However, this recognition of the role of violence refers only to the negative aspect, to the sweeping away of obstacles; it has no relevance to social construction. This cannot be “imposed or introduced by ukase”. “The socialist system of society,” Rosa Luxemburg claims, “should only be and can only be a historical product, born of the school of its own experiences; and — just like organic nature of which, in the last analysis, it forms a part — has the fine habit of always producing, along with any real social need, the means to its satisfaction, along with the task simultaneously the solution.”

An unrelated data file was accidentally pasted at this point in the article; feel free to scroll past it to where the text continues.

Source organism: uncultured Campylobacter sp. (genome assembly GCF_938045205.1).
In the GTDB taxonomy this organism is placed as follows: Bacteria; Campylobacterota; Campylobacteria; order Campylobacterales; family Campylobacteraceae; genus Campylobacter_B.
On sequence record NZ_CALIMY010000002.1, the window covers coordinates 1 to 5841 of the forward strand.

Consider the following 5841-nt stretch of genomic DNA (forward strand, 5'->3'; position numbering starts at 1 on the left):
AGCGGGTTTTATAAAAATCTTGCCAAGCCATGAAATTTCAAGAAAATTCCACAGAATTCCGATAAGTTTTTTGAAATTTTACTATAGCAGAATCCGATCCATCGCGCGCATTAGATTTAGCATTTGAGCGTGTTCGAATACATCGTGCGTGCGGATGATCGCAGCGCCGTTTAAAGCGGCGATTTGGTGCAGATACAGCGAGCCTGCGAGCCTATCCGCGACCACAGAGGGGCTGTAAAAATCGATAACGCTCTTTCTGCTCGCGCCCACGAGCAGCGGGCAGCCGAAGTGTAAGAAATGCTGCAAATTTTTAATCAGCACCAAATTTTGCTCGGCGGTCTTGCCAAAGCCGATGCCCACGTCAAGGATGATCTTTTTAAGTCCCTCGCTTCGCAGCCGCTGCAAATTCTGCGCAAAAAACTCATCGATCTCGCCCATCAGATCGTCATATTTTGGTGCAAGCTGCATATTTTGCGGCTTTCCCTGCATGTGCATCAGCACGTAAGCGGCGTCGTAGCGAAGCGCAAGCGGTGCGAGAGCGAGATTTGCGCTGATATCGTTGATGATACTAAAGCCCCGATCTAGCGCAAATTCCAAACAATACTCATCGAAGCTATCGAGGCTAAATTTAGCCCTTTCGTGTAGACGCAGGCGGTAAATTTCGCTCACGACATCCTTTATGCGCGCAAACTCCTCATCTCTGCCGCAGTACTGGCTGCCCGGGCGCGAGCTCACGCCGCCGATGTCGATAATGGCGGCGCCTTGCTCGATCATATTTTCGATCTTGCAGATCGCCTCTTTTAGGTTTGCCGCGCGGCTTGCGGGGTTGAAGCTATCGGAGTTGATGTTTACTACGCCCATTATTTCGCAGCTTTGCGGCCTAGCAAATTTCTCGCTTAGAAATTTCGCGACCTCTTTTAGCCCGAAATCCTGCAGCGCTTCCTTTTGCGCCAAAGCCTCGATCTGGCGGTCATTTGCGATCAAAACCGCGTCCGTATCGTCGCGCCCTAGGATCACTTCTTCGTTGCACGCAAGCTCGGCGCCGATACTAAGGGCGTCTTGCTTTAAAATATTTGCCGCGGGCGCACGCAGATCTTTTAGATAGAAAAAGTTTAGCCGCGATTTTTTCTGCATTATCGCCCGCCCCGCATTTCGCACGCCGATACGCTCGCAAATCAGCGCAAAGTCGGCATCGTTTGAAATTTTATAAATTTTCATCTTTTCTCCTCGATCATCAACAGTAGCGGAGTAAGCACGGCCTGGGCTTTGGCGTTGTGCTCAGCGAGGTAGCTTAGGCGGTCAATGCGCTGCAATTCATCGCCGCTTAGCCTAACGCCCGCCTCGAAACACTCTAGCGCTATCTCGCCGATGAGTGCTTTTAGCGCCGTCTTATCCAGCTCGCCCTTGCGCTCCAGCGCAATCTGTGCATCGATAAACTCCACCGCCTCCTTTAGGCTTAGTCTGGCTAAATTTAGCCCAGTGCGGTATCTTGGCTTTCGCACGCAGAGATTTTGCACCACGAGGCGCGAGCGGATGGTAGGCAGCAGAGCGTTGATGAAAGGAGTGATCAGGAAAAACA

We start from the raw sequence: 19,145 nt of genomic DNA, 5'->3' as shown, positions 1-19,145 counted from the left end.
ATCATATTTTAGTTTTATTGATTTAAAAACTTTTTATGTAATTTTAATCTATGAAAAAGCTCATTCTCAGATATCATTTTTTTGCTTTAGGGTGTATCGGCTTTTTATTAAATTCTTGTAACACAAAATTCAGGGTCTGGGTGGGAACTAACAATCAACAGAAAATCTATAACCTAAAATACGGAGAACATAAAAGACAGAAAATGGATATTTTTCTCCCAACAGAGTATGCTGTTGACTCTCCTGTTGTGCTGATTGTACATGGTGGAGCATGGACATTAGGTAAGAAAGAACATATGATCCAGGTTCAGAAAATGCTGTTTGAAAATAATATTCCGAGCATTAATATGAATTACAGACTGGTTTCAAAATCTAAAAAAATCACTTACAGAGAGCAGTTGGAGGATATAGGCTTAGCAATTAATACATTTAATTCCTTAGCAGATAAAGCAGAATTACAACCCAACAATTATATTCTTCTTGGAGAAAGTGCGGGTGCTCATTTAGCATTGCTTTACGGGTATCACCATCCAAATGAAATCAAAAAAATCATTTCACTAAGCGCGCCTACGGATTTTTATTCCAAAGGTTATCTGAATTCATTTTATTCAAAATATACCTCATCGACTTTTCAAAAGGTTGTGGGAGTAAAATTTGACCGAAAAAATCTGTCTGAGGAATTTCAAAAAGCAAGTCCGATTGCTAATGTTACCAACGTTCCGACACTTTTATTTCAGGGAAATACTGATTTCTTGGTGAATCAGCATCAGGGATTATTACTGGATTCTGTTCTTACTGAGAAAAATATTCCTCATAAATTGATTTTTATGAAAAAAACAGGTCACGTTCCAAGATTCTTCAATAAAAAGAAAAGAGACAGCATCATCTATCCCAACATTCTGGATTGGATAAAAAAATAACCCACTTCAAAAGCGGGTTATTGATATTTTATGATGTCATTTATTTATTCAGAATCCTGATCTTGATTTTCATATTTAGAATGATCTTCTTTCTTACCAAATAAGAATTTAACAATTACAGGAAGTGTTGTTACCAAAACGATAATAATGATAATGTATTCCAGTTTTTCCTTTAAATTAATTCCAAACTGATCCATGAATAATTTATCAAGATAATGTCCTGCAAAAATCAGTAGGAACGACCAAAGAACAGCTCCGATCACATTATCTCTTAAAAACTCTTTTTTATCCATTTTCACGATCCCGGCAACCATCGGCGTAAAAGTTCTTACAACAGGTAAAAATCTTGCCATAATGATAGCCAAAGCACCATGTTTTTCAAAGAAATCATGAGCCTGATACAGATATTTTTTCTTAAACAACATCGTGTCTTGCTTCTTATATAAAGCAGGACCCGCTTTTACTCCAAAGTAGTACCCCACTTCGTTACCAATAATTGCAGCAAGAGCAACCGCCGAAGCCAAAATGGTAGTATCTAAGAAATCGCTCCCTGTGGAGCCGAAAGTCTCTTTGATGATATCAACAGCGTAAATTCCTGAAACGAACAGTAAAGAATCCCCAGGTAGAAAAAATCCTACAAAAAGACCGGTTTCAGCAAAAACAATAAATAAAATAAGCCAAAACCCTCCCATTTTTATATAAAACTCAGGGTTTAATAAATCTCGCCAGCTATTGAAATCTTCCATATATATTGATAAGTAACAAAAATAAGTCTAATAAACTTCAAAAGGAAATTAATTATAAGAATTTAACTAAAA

I shall not pause to dwell on the singularly undialectical nature of this line of thought on the part of an otherwise great dialectician. It is enough to note in passing that the rigid contrast, the mechanical separation of the ‘positive’ and the ‘negative’, of ‘tearing down’ and ‘building up’ directly contradicts the actuality of the Revolution. For in the revolutionary measures taken by the proletarian state, especially those taken directly after the seizing of power, the ‘positive’ cannot be separated from the ‘negative’ even conceptually, let alone in practice. The process of struggling against the bourgeoisie, of seizing from its hands the instruments of power in economic conflict coincides — especially at the beginning of the revolution — with the first steps towards organising the economy. It is self-evident that these first attempts will have to be extensively revised later on. Nevertheless, as long as the class struggle persists — that is to say, for a long time — even the later forms of organisation will preserve the ‘negative’ quality of the struggle, i.e. the tendency to tear down and keep down. Even though the economic forms of the victorious proletarian revolutions to come in Europe may be very different from those in Russia, it yet remains very doubtful that the stage of ‘war communism’ (to which Rosa Luxemburg’s criticism refers) will be wholly avoidable.